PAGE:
"The Wolf and the Seven Little Kids" (1969), which brought me delight and horror in equal measure, was part of a series of “Well-Loved Tales”,  a LadyBird Easy-Reading Book (though easy on the psyche maybe not!)  that included other gems which I also relished such as "The Little Red Hen and the Grains of Wheat," "The Magic Porridge Pot" and "The Elves and the Shoemaker," all re-told from the original Grimm stories by Vera Southgate and illustrated by Robert Lumley and Robert Ayton, among others.

 

 

The wolf’s tragic story wasn’t the only illustration embedded into my memory, of course there are others. 

Each Christmas I was given a Rupert annual as a gift. I never read the stories inside properly, I only looked at the pictures and from these I would form my own version of Rupert’s escapades. But the images that thrilled me the most were the end pages. These were full scenes, often of Rupert and his chums looking out over a vista, a snap shot in time from one of his adventures, which, for me, somehow always felt like the exciting possibility of the summer holiday I was about to have. I was transported. I was there in the scene with Rupert. I was one of his mates!

Rupert The Daily Express Annual 1974 end papers - signed Cubie
Rupert The Daily Express Annual 1976 end papers - signed Cubie
Rupert The Daily Express Annual 1973 end papers - signed Bestall

Inspired by William Roscoe’s 1807 poem of the same name, Alan Aldridge’s "The Butterfly Ball and the Grasshopper’s Feast" (1973) also included landscapes and scenes. For me the background was important, the incidental details were the parts I liked most, and Alan Aldridge’s pictures are crammed full of the essential non-essentials and, as with the Rupert annuals, I never read the text.

 

The Butterfly Ball and the Grasshopper's Feast, William Plomer &Alan Aldridge (illustrator)

 

The Butterfly Ball and the Grasshopper's Feast, William Plomer &Alan Aldridge (illustrator)


These were, and still are, thrilling and engrossing images and, like the wolf’s story, brought up exciting questions and a lot of wondering. The illustration of Dandy Rat and the Footpads includes a visual game and invites you to find the Stoat’s name hidden in the picture, exciting in itself, but what really interested me as a child was the size of the horse compared to the other characters. Was the horse a special tiny horse or, more exhilarating, were Dandy and his mates the size of an adult human? I loved the badness of this image. These were subversive characters up to no good.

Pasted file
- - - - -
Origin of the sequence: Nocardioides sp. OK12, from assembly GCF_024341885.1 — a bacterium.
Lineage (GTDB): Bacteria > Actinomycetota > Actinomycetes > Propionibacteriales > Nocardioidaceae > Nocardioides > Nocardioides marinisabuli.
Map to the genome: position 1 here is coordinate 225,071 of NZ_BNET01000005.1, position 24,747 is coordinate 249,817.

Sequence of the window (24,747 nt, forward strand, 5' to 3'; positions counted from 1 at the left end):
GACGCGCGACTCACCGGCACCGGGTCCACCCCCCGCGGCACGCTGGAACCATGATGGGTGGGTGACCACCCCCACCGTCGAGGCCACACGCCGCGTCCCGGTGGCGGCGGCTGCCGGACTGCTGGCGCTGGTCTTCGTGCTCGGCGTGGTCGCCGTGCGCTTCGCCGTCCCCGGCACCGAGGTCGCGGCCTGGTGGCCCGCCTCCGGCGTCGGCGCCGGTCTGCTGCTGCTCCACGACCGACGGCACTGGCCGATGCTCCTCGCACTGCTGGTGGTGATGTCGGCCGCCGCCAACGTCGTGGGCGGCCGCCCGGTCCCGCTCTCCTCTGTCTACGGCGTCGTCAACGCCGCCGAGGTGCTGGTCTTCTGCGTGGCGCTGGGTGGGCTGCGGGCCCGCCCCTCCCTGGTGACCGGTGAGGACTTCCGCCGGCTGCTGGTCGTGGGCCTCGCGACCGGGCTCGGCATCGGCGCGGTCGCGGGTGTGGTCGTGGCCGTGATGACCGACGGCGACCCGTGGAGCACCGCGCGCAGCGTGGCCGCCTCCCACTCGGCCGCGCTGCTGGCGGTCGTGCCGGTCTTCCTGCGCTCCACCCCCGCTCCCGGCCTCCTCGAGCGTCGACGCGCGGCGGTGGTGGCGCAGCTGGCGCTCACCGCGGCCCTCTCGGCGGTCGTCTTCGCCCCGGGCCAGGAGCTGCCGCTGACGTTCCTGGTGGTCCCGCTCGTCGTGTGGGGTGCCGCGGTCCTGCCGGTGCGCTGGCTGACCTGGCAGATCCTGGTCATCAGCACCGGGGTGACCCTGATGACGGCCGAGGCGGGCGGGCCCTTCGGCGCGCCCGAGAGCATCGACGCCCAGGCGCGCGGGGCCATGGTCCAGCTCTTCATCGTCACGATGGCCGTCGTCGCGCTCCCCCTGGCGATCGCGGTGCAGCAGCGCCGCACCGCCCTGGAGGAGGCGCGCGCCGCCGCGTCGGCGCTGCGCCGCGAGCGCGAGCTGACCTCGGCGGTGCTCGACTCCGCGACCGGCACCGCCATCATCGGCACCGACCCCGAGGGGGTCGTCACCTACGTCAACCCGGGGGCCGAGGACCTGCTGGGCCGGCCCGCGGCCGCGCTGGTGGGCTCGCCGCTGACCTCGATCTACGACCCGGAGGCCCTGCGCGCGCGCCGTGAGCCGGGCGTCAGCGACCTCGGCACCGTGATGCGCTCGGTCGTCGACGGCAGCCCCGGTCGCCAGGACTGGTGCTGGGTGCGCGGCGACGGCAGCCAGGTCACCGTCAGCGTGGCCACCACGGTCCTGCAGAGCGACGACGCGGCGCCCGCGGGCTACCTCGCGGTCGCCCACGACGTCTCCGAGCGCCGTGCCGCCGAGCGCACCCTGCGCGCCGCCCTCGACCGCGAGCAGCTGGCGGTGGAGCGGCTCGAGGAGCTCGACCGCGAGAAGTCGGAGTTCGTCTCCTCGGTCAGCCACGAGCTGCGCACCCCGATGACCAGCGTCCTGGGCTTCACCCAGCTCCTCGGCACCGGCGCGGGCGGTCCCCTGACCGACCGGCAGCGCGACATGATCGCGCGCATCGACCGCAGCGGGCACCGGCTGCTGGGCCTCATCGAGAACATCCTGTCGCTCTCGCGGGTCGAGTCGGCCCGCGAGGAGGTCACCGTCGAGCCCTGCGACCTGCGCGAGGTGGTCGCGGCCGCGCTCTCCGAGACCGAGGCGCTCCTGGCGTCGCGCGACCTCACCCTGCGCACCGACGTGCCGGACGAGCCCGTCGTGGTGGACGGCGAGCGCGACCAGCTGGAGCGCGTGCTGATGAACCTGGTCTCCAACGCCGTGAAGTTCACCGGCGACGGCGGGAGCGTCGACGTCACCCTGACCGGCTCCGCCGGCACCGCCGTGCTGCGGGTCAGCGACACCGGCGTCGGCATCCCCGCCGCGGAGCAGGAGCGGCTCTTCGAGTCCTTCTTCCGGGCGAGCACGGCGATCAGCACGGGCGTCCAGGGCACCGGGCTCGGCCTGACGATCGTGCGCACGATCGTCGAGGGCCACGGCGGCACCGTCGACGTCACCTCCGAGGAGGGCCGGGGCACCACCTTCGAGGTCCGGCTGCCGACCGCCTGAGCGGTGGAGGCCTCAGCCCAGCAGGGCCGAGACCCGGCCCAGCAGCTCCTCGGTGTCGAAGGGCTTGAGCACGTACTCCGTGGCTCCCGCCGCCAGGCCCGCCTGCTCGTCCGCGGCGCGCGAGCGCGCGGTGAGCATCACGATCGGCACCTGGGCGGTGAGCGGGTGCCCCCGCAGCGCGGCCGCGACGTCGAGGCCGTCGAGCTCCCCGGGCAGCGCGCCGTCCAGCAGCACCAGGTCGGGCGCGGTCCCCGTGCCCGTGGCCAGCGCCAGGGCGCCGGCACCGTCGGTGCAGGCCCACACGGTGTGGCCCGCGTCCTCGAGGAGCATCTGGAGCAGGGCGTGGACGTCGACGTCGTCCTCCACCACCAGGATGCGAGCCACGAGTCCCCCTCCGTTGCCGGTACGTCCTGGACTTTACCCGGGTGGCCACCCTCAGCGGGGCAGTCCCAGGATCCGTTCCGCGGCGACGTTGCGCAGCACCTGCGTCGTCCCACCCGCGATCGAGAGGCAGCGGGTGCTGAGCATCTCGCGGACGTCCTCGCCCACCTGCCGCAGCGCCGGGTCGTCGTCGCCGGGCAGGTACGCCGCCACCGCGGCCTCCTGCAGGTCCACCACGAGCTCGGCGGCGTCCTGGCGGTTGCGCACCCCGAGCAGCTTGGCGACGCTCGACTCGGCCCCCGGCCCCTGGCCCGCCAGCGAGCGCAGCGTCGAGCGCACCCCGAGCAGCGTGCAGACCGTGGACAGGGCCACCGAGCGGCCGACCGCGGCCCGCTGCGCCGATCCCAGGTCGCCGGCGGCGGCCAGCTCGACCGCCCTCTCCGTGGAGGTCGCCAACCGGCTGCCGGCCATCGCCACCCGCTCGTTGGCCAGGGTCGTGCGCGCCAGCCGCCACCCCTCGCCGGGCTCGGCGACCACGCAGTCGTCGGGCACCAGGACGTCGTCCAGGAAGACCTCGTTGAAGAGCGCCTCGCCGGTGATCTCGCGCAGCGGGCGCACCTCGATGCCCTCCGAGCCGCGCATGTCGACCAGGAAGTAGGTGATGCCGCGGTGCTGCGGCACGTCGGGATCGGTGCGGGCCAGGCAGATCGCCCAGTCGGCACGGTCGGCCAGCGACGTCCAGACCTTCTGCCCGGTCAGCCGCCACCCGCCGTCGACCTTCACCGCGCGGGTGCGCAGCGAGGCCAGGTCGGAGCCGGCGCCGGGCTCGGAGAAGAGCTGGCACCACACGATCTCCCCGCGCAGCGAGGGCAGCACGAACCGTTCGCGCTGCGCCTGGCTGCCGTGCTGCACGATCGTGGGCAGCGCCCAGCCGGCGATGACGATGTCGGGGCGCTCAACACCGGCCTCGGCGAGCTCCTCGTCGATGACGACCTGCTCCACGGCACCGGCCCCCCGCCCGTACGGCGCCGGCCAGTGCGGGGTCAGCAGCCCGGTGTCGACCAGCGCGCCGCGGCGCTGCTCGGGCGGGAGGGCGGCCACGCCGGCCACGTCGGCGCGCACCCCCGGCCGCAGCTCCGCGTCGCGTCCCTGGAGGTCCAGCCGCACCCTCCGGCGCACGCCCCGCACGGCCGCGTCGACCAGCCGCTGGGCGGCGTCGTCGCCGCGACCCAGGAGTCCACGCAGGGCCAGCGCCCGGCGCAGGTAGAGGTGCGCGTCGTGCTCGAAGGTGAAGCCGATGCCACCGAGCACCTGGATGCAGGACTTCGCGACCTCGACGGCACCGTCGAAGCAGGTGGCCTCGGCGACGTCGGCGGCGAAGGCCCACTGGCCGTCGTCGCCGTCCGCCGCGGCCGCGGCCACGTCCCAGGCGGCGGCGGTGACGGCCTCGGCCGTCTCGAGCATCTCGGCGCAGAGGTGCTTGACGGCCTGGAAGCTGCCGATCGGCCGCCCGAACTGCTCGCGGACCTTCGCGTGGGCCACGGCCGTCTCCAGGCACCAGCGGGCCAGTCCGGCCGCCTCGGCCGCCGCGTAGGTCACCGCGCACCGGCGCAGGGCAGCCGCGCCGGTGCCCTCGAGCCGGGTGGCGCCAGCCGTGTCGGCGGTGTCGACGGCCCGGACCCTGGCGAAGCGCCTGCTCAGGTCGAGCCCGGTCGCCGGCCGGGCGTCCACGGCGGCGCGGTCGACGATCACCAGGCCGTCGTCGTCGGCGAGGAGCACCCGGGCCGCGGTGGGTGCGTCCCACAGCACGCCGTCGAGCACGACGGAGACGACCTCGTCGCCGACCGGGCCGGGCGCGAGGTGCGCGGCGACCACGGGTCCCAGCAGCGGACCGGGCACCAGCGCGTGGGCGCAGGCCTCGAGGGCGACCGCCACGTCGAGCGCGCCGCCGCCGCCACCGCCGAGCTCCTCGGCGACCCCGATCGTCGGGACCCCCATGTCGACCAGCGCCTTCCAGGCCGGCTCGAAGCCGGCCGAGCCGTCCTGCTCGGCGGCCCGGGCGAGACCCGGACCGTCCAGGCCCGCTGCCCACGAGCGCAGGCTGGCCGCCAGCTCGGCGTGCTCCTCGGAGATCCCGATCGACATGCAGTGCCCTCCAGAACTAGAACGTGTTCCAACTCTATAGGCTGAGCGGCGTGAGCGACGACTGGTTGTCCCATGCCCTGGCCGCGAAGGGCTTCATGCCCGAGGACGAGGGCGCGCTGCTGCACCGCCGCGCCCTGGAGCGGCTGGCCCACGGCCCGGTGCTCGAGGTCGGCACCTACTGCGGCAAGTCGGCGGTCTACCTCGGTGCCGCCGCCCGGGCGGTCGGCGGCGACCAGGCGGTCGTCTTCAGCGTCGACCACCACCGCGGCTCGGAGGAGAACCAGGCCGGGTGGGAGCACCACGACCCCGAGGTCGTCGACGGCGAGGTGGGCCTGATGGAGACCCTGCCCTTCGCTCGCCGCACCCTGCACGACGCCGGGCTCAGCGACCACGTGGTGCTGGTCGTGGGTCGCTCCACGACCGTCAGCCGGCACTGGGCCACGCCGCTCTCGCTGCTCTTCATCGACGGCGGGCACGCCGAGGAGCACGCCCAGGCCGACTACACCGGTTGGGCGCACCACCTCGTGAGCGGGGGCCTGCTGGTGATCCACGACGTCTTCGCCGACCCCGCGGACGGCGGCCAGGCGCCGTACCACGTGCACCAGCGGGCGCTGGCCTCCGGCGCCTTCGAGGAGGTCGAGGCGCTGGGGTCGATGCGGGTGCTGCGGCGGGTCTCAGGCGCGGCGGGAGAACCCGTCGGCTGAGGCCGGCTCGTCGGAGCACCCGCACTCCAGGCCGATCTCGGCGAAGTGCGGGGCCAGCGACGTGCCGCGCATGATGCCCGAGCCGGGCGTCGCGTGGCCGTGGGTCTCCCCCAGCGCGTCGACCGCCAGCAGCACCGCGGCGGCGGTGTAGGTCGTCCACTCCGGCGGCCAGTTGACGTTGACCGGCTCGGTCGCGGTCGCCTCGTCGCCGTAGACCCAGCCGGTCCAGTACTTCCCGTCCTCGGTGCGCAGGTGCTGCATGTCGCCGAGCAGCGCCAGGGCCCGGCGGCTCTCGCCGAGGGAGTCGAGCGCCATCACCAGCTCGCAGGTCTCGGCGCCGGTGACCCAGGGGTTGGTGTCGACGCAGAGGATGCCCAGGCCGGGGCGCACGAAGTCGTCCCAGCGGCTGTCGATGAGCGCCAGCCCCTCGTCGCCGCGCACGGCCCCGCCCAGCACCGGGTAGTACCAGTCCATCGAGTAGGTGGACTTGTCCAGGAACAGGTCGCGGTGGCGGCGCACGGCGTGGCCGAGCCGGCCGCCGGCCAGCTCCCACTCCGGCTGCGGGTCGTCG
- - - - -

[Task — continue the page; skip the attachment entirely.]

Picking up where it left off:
The Butterfly Ball and the Grasshopper's Feast, William Plomer &Alan Aldridge (illustrator)


I like that a child’s interpretation of an illustration can be utterly different from its intention and that stories made up in the mind can be equally thrilling for the individual. What freedom and flights of fancy the imagination can take from a captivating image. Does it really matter where it takes the reader? I think probably not.



I was curious to know what images other authors and illustrators might have fixed firmly in the subconscious or lying latent in the mind, so I asked the members of the Picture Book Den team to reveal them…




Pippa Goodhart
I’m afraid that mine is a horror one as well. I’ve just popped around to my mum’s to photograph this from the book of Edgar Allan Poe stories illustrated by Arthur Rackham. This is from "The Pit And The Pendulum." My big brother showed it to me when I was quite young. He explained that the swinging axe pendulum was coming lower and lower. The picture fascinated and terrified me. I have still never read the story, but I was deeply aware of that book on that bookcase, and, just sometimes, I would take a deep breath and open it. It still makes me feel sick. 

I can remember lots of nice pictures from other books, but this is the one that churns me, taking me right back to childhood.


Arthur Rackham

Jane Clarke
Mine, too, is from a Ladybird Book, "Down Duckling," illustrated by A.J. McGregor, 1942 (!)